-It is a good thing that interviewer Terence M. Green provides a brief biography of Davies before the interview proper since little about Davies’s life and career are approached in the interview. The interview somewhat narrowly focuses on the influences in Davies’s fictions, from Davies’s thoughts on supernatural fiction and the idea of Evil, to the neutering of fairy tales and the works of Poe and Mervyn Peake. Davies also speaks a bit on the current sociopolitical climate and the fundamental importance of personal experience in the creation of fiction. Despite the somewhat narrow focus and lack of biographical detail, the interview is a delight as Davies is engaging and intelligent. Davies’s works which are discussed are his ghost stories (an example of which follows the interview), the Deptford Trilogy of novels (Fifth Business, The Manticore, and World of Wonders), and his then-current book, The Rebel Angels. Davies died in 1992, aged 82.

--“Offer of Immortality” by Robertson Davies
Illustrated by Lisa Mansolillo
“Forget the warm weather – it’s Christmas in Toronto! So settle back in your chair, let your dinner digest, and listen as the Master of Massey College recounts his last college ghost story.”

-The narrator (Davies) befriends a visiting professor from Colombia, Jesus Maria Murphy, who offers to reveal the secret of his immortality. As the narrator is taking a day to decide whether he wants to be cryogenically frozen in order to return and observe the progress at the college, Murphy comes to a bad end during the annual Christmas dinner.

-Davies, the founding Master of Massey College, a graduate college associated with the University of Toronto, made a tradition of telling ghostly and strange stories during Christmas at the college, much like that master of the ghost story, M.R. James. “Offer of Immortality” was the final story told by Davies at Christmastime before his retirement. It was collected, along with Davies’s other Christmas ghost stories, in High Spirits (1983). Perhaps the most notable aspect of the tale is the level of humor, which Davies acknowledged as a conscious attempt to contrast the “somber” quality of many ghost stories.
Dead Man's Tree
--“A Glimpse of Ghostly Britain” by Don Hamerman (photographs) & Stephen DiLauro (text)
“The Druids are long dead, they say, but in their land the ancient mysteries survive”

-This feature essentially functions as a travel guide to the legendary haunted places of Great Britain, covering Stonehenge in Wiltshire, Dead Man’s Tree in London’s Green Park, St. Paul’s Cathedral in London, the Tower of London, and the tombstones in a courtyard of the Blackfriars section of London. This was a fun and engaging short feature with some excellent photographs.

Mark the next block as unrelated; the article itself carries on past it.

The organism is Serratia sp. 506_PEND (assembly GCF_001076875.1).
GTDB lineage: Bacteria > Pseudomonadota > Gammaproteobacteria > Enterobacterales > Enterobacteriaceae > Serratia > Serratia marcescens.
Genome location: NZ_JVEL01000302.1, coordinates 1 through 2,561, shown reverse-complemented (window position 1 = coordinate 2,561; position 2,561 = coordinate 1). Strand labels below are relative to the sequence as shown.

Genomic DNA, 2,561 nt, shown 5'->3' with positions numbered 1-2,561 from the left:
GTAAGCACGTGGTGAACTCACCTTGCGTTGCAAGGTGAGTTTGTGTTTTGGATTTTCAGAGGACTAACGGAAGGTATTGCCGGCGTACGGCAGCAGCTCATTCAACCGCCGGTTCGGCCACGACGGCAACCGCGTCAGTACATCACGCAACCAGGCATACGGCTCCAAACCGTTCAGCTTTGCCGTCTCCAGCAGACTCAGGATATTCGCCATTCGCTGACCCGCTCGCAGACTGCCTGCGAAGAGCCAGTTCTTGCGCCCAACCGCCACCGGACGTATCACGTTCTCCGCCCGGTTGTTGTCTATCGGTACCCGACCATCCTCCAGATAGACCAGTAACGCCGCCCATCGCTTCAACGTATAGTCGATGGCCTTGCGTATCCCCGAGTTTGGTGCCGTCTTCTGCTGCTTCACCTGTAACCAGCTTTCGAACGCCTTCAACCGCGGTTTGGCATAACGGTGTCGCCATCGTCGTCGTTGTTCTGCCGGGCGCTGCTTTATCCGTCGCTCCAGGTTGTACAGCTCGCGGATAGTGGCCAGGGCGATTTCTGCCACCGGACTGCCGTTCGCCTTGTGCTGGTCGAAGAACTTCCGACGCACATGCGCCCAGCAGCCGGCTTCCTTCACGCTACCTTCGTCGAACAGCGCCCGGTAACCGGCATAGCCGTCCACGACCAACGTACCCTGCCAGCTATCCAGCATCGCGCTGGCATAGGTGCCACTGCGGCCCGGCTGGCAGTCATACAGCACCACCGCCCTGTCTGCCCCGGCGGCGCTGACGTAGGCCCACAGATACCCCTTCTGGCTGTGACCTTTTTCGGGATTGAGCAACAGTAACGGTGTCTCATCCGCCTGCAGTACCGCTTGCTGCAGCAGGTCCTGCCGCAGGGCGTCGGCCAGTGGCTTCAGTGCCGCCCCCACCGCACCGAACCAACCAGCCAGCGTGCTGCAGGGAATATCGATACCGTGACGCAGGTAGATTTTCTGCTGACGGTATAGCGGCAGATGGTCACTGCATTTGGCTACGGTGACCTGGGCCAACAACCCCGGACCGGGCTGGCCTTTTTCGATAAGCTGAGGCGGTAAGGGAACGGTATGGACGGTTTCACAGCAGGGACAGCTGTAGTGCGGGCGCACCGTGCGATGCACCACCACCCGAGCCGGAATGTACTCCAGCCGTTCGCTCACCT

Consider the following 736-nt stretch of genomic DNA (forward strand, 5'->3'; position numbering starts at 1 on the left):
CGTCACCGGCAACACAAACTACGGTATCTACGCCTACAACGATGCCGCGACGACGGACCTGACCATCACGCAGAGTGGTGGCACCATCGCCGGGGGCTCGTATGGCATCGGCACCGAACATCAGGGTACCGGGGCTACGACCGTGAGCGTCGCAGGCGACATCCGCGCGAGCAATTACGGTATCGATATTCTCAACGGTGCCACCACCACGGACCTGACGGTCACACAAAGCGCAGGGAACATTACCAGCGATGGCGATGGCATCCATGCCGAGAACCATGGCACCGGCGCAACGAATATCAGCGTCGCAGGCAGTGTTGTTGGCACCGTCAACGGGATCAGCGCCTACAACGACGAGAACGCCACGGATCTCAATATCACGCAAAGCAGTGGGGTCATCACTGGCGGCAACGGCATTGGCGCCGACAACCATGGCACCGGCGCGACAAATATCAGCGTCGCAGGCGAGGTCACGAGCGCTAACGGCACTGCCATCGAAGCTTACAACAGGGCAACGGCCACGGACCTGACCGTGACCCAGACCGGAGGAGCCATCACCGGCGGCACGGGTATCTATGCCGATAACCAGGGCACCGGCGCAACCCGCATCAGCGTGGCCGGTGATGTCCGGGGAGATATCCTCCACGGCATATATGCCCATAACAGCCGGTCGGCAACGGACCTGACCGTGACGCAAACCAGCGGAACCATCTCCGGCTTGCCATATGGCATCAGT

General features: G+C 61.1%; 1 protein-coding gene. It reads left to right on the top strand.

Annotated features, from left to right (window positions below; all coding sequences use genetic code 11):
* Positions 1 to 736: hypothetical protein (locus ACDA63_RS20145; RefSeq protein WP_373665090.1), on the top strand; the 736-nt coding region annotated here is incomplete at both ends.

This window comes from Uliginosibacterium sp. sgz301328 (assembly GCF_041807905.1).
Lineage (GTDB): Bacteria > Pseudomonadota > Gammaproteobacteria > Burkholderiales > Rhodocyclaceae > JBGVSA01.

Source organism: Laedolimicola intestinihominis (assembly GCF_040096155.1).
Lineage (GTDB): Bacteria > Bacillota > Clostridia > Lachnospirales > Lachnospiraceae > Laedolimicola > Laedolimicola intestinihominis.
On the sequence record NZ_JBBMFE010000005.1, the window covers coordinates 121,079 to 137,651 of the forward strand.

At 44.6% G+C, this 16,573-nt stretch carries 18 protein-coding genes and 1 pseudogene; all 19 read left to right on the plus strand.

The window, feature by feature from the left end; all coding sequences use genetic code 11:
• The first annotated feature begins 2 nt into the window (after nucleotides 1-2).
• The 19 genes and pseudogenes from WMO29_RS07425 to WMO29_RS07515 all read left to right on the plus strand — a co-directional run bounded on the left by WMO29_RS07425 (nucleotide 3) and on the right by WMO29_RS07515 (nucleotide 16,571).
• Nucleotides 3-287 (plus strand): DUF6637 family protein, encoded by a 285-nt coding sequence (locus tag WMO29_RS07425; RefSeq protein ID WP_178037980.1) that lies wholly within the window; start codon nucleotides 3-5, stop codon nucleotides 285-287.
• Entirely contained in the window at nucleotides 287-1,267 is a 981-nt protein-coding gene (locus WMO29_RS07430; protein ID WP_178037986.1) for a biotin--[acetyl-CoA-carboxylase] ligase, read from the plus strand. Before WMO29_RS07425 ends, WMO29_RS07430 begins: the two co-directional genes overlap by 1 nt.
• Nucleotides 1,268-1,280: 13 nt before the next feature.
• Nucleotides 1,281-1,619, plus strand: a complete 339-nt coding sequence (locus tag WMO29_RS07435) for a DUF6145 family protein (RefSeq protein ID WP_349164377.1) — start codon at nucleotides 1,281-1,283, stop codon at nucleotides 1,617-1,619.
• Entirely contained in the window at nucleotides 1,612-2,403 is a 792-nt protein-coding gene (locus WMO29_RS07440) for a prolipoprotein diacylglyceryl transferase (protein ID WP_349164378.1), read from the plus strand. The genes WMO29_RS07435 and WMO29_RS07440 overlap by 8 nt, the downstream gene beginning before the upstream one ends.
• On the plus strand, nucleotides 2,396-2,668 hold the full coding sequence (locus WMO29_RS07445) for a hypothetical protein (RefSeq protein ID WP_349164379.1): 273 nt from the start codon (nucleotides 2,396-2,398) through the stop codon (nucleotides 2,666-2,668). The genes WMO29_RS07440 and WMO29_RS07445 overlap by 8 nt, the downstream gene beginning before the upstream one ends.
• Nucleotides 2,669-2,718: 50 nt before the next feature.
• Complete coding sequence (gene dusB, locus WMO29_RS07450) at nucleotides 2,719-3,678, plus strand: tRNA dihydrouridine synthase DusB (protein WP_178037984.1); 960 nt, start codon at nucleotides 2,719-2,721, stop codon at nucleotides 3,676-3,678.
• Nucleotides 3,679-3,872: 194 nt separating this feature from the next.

--“Tommy and the Talking Dog” by Lewis Shiner
Illustrated by Donni Gilles
“More important, what he said made sense.”

-A young boy is offered a pair of magical shoes by a talking bulldog with the promise of treasure to be discovered. After putting on the shoes, the boy finds that he can walk into any room in a motel and speak candidly with the inhabitants there. Eventually, the boy throws the shoes away only to later discover that the treasure he sought was the ability to see the world in any way he desired.

-Lewis Shiner returns to the pages of the magazine after an appearance in the May, 1981 issue with his story “Blood Relations.” With “Tommy and the Talking Dog” Shiner gives us a grimy, modern parable which may have worked better with a bit of humor in it. Instead it is written in a sober manner while presenting the rather clichéd moral of a young boy who escapes his drab existence by imagining such things as talking animals. Still, it’s a breezily written fantasy from a writer who would make greater inroads in the SF community with his cyberpunk stories and novels. “Tommy and the Talking Dog” was collected in Nine Hard Questions About the Nature of the Universe (Author’s Choice Monthly #4) (1990).

--“Chompers” by Joe R. Lansdale
Illustrated by Randy Jones
“One thing about that old lady: she never bit off more than she could chew!”

-A homeless lady finds a pair of fake teeth lying in a pool of blood and, having few remaining teeth herself, pops them into her mouth. Soon, she finds herself to be ravenously hungry while the teeth grow larger and sharper. She begins to eat anything in her way, including several people, before the teeth turn on her. Afterwards, a homeless man finds the fake teeth in a pool of blood and, having few remaining teeth himself, pops them in. Soon, he discovers that he’s ravenously hungry . . .